Grimes, a visual artist and singer (and wife to the futurist Elon Musk himself), recently made $5.9 million in under 20 minutes by selling her crypto-based artwork on the Nifty Gateway. Digital artist Beeple, the rising star of crypto-bought art, sold his work of a mutating Donald Trump titled “Crossroads” for $66,666. This was later resold for a whopping $6 million. Beeple recently made a comment that got us thinking about the intentional creation of NFT art as distinctly separate from art uploaded on Instagram.

“NFT-designed art is immediately distinguishable from Instagram, identifying them as a collectible”, and thus justifying its hefty price.

NFT gateways remove the pain that artists might feel from the promised “free exposure” seen on Instagram. With artists constantly sharing their work in the hopes of securing a deal or being-seen, NFT gateways offer, as an alternative, a way for artists to share their artwork with an intentional monetary return.

Beeple, “Crossroads”. Picture Courtesy : Artnews

Sahej Rahal’s views on the rising trend of NFTs reminded us that its consumption and circulation was no different from other markets online; and apart from digital authenticity, the market and its prices are completely driven by its own novelty, which could mean raining memes, celebrity art or digital collectibles such as the ones Beeple is known for possibly being the only things floating around.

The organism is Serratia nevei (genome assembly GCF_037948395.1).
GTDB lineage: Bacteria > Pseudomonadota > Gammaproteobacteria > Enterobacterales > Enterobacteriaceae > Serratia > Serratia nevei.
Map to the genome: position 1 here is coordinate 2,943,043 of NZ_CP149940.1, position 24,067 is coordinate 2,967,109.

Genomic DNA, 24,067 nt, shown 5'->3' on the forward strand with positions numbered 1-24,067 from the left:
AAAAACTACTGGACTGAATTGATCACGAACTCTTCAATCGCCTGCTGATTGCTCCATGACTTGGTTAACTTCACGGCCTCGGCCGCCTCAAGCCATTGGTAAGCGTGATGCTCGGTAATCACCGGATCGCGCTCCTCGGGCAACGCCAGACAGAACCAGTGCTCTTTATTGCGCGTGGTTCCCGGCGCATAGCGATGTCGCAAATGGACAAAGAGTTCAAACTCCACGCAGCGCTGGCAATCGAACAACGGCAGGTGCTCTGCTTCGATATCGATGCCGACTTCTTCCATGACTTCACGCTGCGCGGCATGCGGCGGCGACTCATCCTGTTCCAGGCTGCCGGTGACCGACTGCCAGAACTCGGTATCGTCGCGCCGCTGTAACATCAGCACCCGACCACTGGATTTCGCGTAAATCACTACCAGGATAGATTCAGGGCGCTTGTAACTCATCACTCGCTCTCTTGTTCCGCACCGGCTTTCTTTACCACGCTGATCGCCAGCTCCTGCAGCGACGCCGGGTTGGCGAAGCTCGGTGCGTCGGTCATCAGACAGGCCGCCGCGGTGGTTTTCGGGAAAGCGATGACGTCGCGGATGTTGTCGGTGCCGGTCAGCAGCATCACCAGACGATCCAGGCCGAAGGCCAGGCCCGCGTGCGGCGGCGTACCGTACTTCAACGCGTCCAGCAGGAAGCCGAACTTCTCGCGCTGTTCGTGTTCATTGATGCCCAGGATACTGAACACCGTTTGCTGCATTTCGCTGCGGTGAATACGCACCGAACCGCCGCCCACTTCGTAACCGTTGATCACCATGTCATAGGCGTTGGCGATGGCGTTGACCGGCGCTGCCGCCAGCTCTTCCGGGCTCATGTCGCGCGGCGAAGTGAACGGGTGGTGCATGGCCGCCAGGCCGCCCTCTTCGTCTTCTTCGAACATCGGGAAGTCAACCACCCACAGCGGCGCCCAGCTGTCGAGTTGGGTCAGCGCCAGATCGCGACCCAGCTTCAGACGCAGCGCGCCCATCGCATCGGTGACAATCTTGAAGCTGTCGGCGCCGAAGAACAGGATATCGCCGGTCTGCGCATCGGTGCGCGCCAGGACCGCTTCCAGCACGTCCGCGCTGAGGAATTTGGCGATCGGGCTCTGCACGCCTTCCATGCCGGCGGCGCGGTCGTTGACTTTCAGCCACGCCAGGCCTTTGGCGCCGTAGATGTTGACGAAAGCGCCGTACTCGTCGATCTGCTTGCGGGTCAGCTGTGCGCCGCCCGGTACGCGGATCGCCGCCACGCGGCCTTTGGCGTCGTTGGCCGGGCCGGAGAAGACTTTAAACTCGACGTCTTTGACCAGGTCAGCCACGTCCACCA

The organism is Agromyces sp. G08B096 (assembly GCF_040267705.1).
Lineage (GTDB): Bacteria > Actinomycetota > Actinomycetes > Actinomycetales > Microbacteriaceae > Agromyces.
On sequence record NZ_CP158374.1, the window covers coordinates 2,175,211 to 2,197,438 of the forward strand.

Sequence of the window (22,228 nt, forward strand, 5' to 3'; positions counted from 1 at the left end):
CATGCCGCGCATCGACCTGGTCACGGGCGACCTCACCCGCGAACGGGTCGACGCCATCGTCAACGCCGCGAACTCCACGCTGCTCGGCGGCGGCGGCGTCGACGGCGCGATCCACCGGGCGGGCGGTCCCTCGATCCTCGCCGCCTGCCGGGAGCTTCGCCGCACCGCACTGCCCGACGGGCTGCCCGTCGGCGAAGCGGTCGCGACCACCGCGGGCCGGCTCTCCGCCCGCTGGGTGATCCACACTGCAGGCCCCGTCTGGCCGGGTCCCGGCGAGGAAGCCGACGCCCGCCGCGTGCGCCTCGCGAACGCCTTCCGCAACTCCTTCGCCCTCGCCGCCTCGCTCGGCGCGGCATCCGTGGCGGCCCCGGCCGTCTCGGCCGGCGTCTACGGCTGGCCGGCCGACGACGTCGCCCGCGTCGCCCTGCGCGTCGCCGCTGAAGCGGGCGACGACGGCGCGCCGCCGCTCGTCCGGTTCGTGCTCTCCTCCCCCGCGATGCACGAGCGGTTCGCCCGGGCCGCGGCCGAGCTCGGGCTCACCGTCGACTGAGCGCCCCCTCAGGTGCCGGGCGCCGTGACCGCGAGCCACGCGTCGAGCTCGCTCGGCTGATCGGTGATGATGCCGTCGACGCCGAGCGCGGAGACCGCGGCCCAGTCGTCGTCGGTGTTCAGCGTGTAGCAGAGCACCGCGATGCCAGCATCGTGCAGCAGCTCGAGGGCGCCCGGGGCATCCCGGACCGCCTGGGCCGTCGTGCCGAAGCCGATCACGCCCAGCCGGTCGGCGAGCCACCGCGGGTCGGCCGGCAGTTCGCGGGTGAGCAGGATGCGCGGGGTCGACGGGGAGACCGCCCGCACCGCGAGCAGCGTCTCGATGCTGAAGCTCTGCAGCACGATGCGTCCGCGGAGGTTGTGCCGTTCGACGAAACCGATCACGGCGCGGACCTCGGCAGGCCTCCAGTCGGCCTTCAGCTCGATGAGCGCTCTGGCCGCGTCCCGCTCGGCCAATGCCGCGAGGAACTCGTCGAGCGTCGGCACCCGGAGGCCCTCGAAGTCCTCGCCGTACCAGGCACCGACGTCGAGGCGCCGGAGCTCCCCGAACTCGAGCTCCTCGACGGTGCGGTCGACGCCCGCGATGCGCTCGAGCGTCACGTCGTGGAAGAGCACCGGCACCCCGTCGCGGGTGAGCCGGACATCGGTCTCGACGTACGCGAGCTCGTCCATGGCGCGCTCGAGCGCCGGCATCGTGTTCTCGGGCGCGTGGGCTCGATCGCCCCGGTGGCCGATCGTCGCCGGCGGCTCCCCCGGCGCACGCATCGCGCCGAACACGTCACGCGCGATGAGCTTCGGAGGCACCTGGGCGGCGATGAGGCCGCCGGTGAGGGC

“While I’m not interested in the celebrity art, I think memes actually work in a manner that is counter intuitive to the idea of a rarefied NFT based artwork: they are meant to be shared, ‘to go viral’ and to be remixed and transformed further. You can think of memes being made on a massive collage board that is being added to anonymously by people across the internet. And to create an imposed sense of scarcity through NFTs upon them actually works against their own logic.”

While Sahej has not thought about selling his work through NFTs, Harshit (on the other hand) could not be more excited to establish his Indian aesthetics in the new world of AI Art and NFTs.

Collectors have already shown an interest in his work, and he has already sold 7 of his 9 artworks on curated platforms such as SuperRare, assuring digital artists that navigating the hurdles of starting a crypto-wallet just requires a little help from the platform teams.

Harshit Agrawal, “Masked Reality 5” on Superrare Picture Courtesy : Artist Himself

Artist vanguard Damien Hirst recently released a new set of 8 cherry-blossom prints titled The Virtues, claiming he’s accepting Bitcoin and Ethereum as payment.

Damien Hirst, “The Virtues” Picture Credit : League Oto

On March 11th 2021, famed auction house Christie’s (the first auction house to sell NFT-valued artwork) sold “Everydays : The First 5000 Days” a collage of digital work made by none other than Beeple, for $69.3 million dollars, making him one of the most valuable artists alive! The digital work was bought by a buyer using the pseudonym “Metakovan”, who is the founder of the world’s largest NFT fund, Metapurse, currently amassing a $120 million worth collection of NFT art over the last several years and displaying his prized possessions in a digital museum for viewers to explore.